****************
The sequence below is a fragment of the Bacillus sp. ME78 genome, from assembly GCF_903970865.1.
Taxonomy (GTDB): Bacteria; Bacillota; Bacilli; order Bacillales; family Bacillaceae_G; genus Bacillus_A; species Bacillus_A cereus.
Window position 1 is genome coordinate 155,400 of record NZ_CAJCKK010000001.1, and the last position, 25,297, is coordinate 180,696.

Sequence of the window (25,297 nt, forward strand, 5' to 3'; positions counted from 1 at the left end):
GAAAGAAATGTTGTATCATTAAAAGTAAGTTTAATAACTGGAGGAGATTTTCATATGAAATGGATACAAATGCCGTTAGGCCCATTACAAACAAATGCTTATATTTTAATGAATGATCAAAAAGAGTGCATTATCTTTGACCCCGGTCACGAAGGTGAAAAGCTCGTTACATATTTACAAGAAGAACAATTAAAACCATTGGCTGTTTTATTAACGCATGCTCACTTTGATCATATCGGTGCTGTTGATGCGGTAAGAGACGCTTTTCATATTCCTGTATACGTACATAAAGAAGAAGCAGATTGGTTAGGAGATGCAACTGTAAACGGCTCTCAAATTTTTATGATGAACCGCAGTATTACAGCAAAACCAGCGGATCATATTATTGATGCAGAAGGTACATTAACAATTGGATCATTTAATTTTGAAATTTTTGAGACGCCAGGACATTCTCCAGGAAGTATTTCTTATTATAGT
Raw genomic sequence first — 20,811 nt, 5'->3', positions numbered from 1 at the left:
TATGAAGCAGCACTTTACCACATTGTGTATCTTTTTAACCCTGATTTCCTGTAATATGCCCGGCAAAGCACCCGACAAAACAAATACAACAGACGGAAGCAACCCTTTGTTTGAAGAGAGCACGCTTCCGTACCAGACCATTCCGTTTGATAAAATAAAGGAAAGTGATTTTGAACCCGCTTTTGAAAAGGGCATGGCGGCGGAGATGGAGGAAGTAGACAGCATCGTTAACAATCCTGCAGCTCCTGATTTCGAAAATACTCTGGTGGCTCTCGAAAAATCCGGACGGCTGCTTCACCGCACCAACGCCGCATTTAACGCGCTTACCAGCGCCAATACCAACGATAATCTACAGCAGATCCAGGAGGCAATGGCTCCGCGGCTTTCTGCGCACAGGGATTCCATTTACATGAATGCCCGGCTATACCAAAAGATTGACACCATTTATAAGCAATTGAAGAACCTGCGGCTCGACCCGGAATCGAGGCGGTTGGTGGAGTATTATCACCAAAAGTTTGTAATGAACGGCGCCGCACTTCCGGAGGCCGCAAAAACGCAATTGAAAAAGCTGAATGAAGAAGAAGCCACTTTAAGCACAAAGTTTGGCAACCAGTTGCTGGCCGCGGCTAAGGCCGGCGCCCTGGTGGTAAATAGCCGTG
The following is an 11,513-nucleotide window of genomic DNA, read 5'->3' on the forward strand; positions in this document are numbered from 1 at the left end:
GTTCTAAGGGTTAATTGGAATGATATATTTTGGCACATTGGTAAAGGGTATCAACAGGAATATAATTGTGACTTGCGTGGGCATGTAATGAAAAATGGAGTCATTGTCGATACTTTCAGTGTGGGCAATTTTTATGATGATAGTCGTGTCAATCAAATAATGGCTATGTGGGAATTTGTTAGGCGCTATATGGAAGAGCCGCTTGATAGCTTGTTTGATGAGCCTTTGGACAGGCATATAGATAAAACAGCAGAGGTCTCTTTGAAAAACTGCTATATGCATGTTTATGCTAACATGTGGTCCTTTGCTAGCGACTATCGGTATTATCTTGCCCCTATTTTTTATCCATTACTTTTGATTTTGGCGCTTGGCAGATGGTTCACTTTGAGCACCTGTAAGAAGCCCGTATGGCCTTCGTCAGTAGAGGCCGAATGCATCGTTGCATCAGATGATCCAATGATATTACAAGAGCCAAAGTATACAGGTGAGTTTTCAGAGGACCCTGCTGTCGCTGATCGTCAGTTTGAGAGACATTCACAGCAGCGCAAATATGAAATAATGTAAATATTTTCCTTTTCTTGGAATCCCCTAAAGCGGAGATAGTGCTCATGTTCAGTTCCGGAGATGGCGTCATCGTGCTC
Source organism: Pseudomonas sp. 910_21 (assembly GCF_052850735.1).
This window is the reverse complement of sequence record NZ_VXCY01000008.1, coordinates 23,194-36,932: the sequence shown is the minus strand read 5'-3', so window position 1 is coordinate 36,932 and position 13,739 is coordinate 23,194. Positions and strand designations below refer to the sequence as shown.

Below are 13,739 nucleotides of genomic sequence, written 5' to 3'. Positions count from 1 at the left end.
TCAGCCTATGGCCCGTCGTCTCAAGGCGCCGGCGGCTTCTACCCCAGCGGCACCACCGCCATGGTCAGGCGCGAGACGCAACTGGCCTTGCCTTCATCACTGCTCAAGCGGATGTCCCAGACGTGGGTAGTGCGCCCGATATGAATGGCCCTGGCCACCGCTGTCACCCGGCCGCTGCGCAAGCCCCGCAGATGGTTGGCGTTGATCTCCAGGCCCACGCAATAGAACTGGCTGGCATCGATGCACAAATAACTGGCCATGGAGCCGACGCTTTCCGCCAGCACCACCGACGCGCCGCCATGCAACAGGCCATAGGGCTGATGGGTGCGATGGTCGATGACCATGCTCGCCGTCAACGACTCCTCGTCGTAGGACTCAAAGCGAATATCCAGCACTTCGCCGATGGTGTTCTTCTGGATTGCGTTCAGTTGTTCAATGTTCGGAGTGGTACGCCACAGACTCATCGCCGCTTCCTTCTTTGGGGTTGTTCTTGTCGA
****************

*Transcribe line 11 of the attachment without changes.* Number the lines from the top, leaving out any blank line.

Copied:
This window is the reverse complement of sequence record NZ_VXCY01000008.1, coordinates 23,194-36,932: the sequence shown is the minus strand read 5'-3', so window position 1 is coordinate 36,932 and position 13,739 is coordinate 23,194. Positions and strand designations below refer to the sequence as shown.